Cardio machines are a killer way to strengthen your glutes–when you use the right ones in the right way. Here’s a look at the best cardio machines for glutes, the ones to avoid, and some cardio workouts for max booty gains.
Cardio machines are a powerhouse for improved physical health and performance.
Whether we are talking about burning fat, doing HIIT workouts, or even building muscle, cardio machines are a low-impact and convenient way to chase your goals in the gym.
Especially when it comes to strengthening and conditioning your glutes.
For those who want to build that “thicc” booty, there are a few cardio machines that will help you to sculpt your glutes nearly as effectively as some of our favorite strength training machines for building strong glutes.
Below, we’ll highlight those machines and how to use them for maximum glute benefit. We will also look at which cardio machines you are going to want to avoid if booty-gainz is your goal in the gym.
And finally, we’ll show you some evidence-based workouts (HIIT, steady-state, etc) to help you make the most of your time sweating and pushing yourself in the cardio room.
Next stop, Glutetown!
Best Cardio Machines for Glutes
1. Jacob’s Ladder
The Jacob’s Ladder isn’t one of the most popular cardio machines, and it’s not available at every gym. But if your gym has one, your glutes are going to be in business!
The Jacob’s Ladder is basically an endless ladder that you climb. To increase the difficulty, all you have to do is climb faster and the machine will speed up to match your pace.
You’ll find few machines can push you to the limits of your cardiovascular endurance like the Jacob’s Ladder. You’ll be sweating buckets and breathing hard in no time.
Trainer’s Tip: To pay extra attention to your glutes, try skipping a rung. Stepping up two rungs will force your glutes to engage to propel you upward. It will shift the focus off your calves and place it more on your quads and glutes. This one simple adaptation to your workout and you’ll feel the burn HARD.
2. Treadmill (Used Correctly)
The treadmill can be one of the best machines to use for your glute exercises and glute training, provided you use it right.
If you just jog or walk at a slow pace and no incline, there will be virtually no glute engagement.
To really hammer those glutes on the treadmill machine, you’ve got to:
- Speed up the pace. Sprint training is amazing for both your glutes and hamstrings (as well as your cardio, of course). Your glutes and hamstrings fire at max capacity to propel you forward, and they’ll both burn fat and build muscles, leading to sculpted glutes capable of serious levels of endurance at max intensity.
- Raise the incline. Increasing the incline to the max will work just like climbing a hill, which, as you well know, is amazing for your glutes. The steeper the incline, the more glute-focused your workout will be.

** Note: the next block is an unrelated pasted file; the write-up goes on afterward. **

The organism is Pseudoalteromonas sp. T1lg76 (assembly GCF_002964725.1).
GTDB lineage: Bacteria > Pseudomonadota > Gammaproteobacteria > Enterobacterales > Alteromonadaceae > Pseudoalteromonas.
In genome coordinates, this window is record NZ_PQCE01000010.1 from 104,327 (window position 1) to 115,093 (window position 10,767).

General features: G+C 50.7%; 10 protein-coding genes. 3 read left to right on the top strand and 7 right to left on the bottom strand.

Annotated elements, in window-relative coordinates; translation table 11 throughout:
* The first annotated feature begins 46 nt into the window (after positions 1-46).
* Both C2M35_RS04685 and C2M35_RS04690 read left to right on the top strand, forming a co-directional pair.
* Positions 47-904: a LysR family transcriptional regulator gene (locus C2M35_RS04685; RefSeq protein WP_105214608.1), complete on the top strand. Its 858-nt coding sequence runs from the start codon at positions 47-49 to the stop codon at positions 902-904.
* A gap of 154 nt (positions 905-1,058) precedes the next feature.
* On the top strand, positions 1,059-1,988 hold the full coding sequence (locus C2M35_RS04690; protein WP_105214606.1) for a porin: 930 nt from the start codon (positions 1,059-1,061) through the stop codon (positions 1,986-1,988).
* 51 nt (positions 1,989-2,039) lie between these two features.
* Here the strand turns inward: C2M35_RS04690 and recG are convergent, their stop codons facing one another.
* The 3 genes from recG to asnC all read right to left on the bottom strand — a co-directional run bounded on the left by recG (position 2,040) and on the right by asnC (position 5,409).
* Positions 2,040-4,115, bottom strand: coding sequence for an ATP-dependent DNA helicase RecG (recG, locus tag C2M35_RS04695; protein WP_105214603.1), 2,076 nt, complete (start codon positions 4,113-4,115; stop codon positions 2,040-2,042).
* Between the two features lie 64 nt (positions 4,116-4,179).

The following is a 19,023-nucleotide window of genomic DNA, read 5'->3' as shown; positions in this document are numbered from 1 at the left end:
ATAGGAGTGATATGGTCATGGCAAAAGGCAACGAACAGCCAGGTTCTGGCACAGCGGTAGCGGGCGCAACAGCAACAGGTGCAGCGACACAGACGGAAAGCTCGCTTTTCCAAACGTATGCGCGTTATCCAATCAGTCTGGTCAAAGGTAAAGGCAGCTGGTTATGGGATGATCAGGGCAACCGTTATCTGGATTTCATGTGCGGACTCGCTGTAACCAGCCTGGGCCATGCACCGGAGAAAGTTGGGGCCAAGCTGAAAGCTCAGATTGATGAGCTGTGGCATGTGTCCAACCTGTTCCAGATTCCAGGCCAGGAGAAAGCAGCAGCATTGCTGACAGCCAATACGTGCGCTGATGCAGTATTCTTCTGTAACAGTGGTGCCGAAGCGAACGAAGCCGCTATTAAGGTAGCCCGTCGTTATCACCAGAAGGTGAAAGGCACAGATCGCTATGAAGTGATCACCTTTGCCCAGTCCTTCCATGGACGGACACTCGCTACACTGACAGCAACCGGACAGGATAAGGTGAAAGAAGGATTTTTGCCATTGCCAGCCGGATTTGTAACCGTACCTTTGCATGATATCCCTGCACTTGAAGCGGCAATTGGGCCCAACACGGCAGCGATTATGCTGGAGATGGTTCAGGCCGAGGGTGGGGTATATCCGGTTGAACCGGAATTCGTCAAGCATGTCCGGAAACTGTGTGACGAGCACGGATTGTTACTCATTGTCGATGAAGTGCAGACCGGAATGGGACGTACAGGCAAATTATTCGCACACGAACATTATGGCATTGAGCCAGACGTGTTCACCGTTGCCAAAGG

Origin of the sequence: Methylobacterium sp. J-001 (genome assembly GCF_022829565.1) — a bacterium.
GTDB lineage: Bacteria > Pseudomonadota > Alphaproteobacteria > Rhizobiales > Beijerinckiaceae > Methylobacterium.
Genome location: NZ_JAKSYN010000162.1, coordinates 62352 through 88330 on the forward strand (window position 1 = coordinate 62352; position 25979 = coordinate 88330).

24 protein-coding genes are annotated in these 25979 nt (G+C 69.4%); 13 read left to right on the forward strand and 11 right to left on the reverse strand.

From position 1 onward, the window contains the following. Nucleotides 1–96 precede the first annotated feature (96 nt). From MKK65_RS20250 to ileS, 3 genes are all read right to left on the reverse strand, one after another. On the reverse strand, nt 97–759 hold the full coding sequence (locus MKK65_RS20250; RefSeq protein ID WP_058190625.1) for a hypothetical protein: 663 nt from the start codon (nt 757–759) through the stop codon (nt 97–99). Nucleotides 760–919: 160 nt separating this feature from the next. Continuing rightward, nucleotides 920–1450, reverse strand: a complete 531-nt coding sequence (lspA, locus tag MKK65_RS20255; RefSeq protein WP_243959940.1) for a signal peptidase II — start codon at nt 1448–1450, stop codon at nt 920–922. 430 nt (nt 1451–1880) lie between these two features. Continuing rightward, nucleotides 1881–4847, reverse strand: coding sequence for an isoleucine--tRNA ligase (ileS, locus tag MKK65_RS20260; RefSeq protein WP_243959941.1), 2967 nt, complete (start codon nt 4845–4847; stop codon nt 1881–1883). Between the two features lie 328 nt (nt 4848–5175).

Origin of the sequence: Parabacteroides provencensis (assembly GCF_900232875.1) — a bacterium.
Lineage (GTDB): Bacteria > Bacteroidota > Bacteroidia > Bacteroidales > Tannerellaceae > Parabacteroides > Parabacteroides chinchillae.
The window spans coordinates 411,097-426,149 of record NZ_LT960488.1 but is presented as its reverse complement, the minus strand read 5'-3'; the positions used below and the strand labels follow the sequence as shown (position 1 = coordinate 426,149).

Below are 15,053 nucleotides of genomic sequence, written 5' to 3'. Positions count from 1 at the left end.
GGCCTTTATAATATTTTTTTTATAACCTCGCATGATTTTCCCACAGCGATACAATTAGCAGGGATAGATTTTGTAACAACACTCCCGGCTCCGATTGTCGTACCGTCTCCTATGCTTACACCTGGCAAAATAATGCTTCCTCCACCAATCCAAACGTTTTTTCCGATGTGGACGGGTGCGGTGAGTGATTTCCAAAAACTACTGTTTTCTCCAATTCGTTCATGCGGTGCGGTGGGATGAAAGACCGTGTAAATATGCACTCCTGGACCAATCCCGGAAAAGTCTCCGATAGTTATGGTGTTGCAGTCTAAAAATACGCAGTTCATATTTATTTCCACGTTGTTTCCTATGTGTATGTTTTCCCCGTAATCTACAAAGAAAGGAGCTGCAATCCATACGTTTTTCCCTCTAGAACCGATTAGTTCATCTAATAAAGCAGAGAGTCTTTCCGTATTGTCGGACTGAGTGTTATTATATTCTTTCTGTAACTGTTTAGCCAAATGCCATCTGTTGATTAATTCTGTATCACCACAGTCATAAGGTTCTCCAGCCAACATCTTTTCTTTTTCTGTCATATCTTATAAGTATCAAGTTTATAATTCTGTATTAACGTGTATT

The Stairmaster (or stair climber) is another excellent machine to hammer your glutes. Every time you climb a step, your quads, glutes, and hamstrings engage to raise your body to the next step.
The faster you climb, the greater the demand on your cardiovascular system, but also the greater the focus on your glutes.
Trainer’s Tip: To really take the glute training to the next level, skip a step. Set the machine to move a bit faster than your average pace, and climb two steps at a time. Your legs and glutes will be on fire before you hit the 10-minute mark!
The elliptical machine is another great option for training your glutes.
On low intensity setting, it’ll be as easy as walking. But to target your glutes, all you have to do is increase the incline and resistance level. That way, you’ll actually have to push backward against the pedals with every step, and there will be more glute engagement with the steeper incline.
You can also reverse directions at the midway point in your workout and pedal backward. This reversal will help to engage your glutes even further.
Another great option: pedal in a half-squat, with your knees bent and your legs slightly crouched. Your quads and glutes will fire HARD to maintain this position while you pedal, and you’ll give yourself a heck of a core workout in the process.
5. Rowing Machine
The rowing machine isn’t the “best” exercise for your glutes, but you can adapt your rowing form to maximize glute focus. Really, it’s more like “correct your rowing form” and your glutes will be thoroughly engaged.
A lot of people row primarily with their arms and upper body, which feels more natural at first. But that’s a rookie mistake, one you should correct immediately.
The correct form is to drive backward with your legs before pulling with your arms. That drive is the crucial first step in proper rowing motion, and if done correctly, will lead to serious lower body engagement.
When you drive backward with your legs and lean backward at the end of the row, your glutes will engage (along with your core and quads). The more you let your legs do the work, the better the glute focus.
With one small change in your form, you can turn the best cardio machine for weight loss into one of the best training solutions for stronger glutes!
6. Spin Bike
The spinning bike is a great tool for training your glutes because, by its very design, it’s easy to increase glute focus. All you have to do is stand up to pedal, and I guarantee you’ll feel the burn in your quads, hamstrings, and glutes in no time.